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Barriers and facilitators to patient retention in HIV care

Overview of attention for article published in BMC Infectious Diseases, June 2015
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About this Attention Score

  • In the top 5% of all research outputs scored by Altmetric
  • High Attention Score compared to outputs of the same age (94th percentile)
  • High Attention Score compared to outputs of the same age and source (96th percentile)

Mentioned by

news
2 news outlets
twitter
6 tweeters
facebook
1 Facebook page
googleplus
1 Google+ user

Citations

dimensions_citation
137 Dimensions

Readers on

mendeley
277 Mendeley
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Title
Barriers and facilitators to patient retention in HIV care
Published in
BMC Infectious Diseases, June 2015
DOI 10.1186/s12879-015-0990-0
Pubmed ID
Authors

Baligh R. Yehia, Leslie Stewart, Florence Momplaisir, Aaloke Mody, Carol W. Holtzman, Lisa M. Jacobs, Janet Hines, Karam Mounzer, Karen Glanz, Joshua P. Metlay, Judy A. Shea

Abstract

Retention in HIV care improves survival and reduces the risk of HIV transmission to others. Multiple quantitative studies have described demographic and clinical characteristics associated with retention in HIV care. However, qualitative studies are needed to better understand barriers and facilitators. Semi-structured interviews were conducted with 51 HIV-infected individuals, 25 who were retained in care and 26 not retained in care, from 3 urban clinics. Interview data were analyzed for themes using a modified grounded theory approach. Identified themes were compared between the two groups of interest: patients retained in care and those not retained in care. Overall, participants identified 12 barriers and 5 facilitators to retention in HIV care. On average, retained individuals provided 3 barriers, while persons not retained in care provided 5 barriers. Both groups commonly discussed depression/mental illness, feeling sick, and competing life activities as barriers. In addition, individuals not retained in care commonly reported expensive and unreliable transportation, stigma, and insufficient insurance as barriers. On average, participants in both groups referenced 2 facilitators, including the presence of social support, patient-friendly clinic services (transportation, co-location of services, scheduling/reminders), and positive relationships with providers and clinic staff. In our study, patients not retained in care faced more barriers, particularly social and structural barriers, than those retained in care. Developing care models where social and financial barriers are addressed, mental health and substance abuse treatment is integrated, and patient-friendly services are offered is important to keeping HIV-infected individuals engaged in care.

Twitter Demographics

The data shown below were collected from the profiles of 6 tweeters who shared this research output. Click here to find out more about how the information was compiled.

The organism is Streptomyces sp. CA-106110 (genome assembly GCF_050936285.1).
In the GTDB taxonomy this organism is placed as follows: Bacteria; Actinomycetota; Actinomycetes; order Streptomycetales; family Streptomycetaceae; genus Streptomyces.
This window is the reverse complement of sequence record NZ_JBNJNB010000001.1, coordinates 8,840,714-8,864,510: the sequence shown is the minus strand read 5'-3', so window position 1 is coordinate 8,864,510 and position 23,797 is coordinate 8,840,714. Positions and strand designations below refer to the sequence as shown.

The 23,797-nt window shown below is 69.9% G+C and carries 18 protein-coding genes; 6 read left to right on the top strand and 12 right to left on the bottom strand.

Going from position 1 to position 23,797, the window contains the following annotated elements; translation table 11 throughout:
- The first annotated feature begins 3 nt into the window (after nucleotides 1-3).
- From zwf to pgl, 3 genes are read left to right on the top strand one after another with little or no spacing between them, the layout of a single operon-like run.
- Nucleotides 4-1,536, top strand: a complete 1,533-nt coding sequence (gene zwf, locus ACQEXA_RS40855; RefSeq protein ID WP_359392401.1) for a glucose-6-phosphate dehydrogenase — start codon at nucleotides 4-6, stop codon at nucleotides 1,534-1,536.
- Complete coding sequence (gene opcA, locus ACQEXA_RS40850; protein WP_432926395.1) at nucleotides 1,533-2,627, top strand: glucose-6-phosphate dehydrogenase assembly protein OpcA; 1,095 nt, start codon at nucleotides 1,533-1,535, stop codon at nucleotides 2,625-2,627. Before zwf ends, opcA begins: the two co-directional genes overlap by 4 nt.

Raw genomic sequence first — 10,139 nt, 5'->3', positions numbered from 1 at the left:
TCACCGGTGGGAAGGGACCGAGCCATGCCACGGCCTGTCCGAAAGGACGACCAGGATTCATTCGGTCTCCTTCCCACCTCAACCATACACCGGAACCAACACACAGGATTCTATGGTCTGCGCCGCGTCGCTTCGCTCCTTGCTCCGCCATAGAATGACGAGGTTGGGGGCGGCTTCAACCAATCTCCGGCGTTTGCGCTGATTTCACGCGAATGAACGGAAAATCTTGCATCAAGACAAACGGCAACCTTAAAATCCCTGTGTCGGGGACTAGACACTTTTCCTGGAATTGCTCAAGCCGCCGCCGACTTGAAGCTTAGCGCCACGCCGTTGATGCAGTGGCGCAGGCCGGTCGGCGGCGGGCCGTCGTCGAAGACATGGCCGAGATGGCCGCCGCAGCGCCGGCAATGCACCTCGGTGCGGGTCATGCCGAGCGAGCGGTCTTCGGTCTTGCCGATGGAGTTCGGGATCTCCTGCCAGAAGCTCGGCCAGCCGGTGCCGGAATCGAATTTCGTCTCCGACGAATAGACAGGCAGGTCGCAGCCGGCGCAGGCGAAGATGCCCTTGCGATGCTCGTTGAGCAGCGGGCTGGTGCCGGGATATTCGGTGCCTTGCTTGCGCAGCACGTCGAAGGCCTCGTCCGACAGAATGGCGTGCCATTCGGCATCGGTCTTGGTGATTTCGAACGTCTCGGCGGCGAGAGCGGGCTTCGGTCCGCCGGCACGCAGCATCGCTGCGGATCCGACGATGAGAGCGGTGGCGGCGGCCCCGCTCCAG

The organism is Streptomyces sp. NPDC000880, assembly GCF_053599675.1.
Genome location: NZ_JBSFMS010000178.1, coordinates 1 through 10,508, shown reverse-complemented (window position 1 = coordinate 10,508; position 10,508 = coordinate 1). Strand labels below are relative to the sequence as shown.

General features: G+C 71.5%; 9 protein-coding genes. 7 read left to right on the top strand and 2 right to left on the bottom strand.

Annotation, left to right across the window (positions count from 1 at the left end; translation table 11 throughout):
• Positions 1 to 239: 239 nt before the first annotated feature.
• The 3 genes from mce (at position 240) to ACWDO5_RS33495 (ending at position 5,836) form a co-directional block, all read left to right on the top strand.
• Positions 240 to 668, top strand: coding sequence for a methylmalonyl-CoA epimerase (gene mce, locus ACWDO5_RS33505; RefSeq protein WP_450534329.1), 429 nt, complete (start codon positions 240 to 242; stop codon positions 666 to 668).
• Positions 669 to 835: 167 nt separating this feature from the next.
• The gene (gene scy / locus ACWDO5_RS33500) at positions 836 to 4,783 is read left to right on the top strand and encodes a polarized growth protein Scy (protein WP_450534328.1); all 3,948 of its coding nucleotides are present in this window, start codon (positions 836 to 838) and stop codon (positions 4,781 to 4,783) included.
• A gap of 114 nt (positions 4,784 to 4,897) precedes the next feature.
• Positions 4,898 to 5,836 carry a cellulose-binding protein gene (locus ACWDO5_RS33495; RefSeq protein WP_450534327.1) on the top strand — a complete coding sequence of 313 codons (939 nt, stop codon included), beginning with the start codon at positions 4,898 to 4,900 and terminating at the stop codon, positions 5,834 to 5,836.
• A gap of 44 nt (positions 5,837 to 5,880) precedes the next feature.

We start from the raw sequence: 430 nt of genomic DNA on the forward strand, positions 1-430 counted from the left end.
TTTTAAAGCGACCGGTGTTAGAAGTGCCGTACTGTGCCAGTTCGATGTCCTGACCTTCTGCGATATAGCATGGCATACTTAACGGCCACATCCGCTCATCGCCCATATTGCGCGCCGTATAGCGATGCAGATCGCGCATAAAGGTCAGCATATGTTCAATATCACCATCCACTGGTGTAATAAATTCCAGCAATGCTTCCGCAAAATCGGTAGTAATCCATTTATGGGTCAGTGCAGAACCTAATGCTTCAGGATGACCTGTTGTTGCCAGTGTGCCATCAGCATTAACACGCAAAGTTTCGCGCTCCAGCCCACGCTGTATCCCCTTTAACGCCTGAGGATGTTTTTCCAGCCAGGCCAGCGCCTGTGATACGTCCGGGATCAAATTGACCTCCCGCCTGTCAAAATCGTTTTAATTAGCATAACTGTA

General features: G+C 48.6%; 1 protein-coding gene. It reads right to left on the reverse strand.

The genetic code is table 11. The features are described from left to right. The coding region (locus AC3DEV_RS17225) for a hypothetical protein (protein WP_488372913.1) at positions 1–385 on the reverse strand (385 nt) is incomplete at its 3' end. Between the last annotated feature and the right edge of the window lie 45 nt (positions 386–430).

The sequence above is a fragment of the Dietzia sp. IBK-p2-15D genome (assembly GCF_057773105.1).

Mendeley readers

The data shown below were compiled from readership statistics for 277 Mendeley readers of this research output. Click here to see the associated Mendeley record.

Geographical breakdown

Country Count As %
Tanzania, United Republic of 1 <1%
Unknown 276 100%

Demographic breakdown

Readers by professional status Count As %
Student > Master 55 20%
Researcher 42 15%
Student > Ph. D. Student 37 13%
Student > Bachelor 19 7%
Student > Postgraduate 18 6%
Other 62 22%
Unknown 44 16%
Readers by discipline Count As %
Medicine and Dentistry 72 26%
Nursing and Health Professions 48 17%
Social Sciences 33 12%
Psychology 16 6%
Agricultural and Biological Sciences 8 3%
Other 44 16%
Unknown 56 20%

Attention Score in Context

This research output has an Altmetric Attention Score of 28. This is our high-level measure of the quality and quantity of online attention that it has received. This Attention Score, as well as the ranking and number of research outputs shown below, was calculated when the research output was last mentioned on 12 September 2017.
All research outputs
#457,651
of 11,753,826 outputs
Outputs from BMC Infectious Diseases
#68
of 4,390 outputs
Outputs of similar age
#12,989
of 236,335 outputs
Outputs of similar age from BMC Infectious Diseases
#4
of 122 outputs
Altmetric has tracked 11,753,826 research outputs across all sources so far. Compared to these this one has done particularly well and is in the 96th percentile: it's in the top 5% of all research outputs ever tracked by Altmetric.
So far Altmetric has tracked 4,390 research outputs from this source. They receive a mean Attention Score of 4.6. This one has done particularly well, scoring higher than 98% of its peers.
Older research outputs will score higher simply because they've had more time to accumulate mentions. To account for age we can compare this Altmetric Attention Score to the 236,335 tracked outputs that were published within six weeks on either side of this one in any source. This one has done particularly well, scoring higher than 94% of its contemporaries.
We're also able to compare this research output to 122 others from the same source and published within six weeks on either side of this one. This one has done particularly well, scoring higher than 96% of its contemporaries.